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Civil Rights Movements From 1940 to 1970

The image of a conservative and prosperous era in the U.S. history of the 1950s is quickly shattered as soon as someone steps outside the cozy suburbs, clean offices, and pervasive culture of mass consumption. It was the time of flourishing of Civil Rights actions in America. In my opinion, the impetus for all movements and activities in the civil rights question was partly the abolition of slavery. This process seemed to proceed extremely tough and slowly, and only after almost a century showed its consequences. People were unprepared and shocked by the freedom and life they obtained and felt the power and need to assert themselves long afterward.

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The event that launched the wave of protests by Southern African-Americans was the success of the long-running efforts of the National Association for the Advancement of Colored People in the United States, which was founded in 1909 (Pinder, 2019). In 1954, the Supreme Court conducted Brown v. Board of Education of Topeka, Kansas (Dolezal & Reback, 2017). It overturned the previous half-century’s principle of “separate but equal,” the racial discrimination in schools was deemed unconstitutional.

However, the events of that decade completely overturned the traditional American way of life. Due to the liberal direction of the Supreme Court, which, for the first time in history, has acted as a progressive rather than a conservative governmental institution, Southern activists had a powerful ally in the state. In 1963, Martin Luther King led a march in Washington, culminating in the “I Have a Dream” speech. Many historians consider this speech the most remarkable twentieth century, second only after Lincoln’s “Gettysburg Address” (Goduti, 2017). In many movements that were undertaken, the government’s position or respected politics played a vital role as well. The democracy allowed another point of view, and strict compliance with new laws that protected civil rights made the changes possible.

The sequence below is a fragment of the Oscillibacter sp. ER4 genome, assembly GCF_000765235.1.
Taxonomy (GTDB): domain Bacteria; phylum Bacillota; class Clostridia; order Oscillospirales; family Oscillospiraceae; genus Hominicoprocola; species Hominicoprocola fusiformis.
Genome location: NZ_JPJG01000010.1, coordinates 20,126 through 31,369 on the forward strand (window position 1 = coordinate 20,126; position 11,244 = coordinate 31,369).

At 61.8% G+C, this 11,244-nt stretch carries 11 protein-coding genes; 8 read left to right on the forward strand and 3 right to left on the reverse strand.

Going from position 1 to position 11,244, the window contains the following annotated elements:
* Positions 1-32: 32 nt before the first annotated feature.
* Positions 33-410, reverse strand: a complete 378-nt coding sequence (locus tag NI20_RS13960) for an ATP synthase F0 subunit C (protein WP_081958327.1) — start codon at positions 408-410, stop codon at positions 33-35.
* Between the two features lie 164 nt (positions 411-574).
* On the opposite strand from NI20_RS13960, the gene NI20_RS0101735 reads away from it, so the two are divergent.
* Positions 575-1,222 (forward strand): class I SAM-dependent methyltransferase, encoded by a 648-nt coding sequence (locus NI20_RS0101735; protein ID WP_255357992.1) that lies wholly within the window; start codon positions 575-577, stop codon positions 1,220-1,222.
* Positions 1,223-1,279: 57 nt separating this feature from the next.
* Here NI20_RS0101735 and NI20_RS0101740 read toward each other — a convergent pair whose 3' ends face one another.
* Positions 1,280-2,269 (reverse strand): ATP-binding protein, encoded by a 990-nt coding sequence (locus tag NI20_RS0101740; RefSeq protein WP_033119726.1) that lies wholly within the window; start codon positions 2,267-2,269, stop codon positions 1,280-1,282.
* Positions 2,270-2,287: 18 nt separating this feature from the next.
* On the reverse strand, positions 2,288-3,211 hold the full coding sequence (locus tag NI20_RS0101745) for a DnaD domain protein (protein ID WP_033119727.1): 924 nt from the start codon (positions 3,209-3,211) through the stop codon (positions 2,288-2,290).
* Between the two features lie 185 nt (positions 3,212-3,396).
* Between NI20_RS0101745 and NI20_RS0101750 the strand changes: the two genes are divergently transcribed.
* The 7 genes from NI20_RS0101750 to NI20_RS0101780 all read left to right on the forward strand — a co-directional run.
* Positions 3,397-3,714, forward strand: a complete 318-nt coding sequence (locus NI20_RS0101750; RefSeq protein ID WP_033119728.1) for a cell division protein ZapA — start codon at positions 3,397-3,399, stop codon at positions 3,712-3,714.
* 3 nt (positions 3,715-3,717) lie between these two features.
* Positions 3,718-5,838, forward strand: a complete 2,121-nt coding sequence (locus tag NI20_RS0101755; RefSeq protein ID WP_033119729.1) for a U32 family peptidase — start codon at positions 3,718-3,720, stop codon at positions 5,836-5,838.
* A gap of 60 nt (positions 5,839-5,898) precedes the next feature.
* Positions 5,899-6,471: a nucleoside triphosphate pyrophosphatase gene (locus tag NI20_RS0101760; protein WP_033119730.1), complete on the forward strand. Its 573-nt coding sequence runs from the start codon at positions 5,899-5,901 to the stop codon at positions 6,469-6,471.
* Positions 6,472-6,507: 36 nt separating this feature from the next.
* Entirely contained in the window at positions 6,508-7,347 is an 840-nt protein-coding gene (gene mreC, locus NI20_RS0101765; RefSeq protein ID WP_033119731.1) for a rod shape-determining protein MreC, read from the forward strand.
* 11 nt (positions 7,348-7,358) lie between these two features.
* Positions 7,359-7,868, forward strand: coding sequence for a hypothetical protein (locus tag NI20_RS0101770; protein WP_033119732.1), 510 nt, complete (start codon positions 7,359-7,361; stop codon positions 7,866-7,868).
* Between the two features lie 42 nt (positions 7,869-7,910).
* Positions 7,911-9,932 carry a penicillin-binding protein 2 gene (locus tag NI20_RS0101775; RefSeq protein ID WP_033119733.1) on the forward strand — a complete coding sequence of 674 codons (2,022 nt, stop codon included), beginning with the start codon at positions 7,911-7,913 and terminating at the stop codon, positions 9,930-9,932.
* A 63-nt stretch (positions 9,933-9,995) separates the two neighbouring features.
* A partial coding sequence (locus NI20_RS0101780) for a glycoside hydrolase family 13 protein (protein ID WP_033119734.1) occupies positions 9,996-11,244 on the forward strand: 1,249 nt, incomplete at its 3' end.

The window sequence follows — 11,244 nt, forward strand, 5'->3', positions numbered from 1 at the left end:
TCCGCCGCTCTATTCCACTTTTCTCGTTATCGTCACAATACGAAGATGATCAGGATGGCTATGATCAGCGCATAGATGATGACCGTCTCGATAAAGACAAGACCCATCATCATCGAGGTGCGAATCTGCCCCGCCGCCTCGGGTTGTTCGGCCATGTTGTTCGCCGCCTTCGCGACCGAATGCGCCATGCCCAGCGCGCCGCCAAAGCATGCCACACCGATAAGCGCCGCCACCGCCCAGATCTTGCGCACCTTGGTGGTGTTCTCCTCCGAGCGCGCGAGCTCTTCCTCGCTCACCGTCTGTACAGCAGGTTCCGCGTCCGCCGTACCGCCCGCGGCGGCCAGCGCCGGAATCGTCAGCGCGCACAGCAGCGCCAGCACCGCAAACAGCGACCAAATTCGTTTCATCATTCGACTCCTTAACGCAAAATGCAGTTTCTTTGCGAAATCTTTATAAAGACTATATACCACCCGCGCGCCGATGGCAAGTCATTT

Although since the early 1970s, there has been some reduction in the scale of mass demonstrations and other militant protests, the causes of rallies have not disappeared but have in many ways become more acute. On the one hand, having made significant concessions compared to the past, the black movement felt empowered. In the course of the struggle, they grew in pride in their people and their ethnic consciousness. On the other hand, the government’s limited nature of these concessions compared to the needs of black Americans created frustration.


Dolezal, R. & Reback, S. (2017). In Full Color: Finding My Place in a Black and White World. BenBella Books.

Goduti, P. A. (2017). RFK and MLK: Visions of Hope, 1963-1968. Mc. Farland Company.

Pinder, S. O. (Eds.). (2019). Black Political Thought: From David Walker to the Present. Cambridge University Press.

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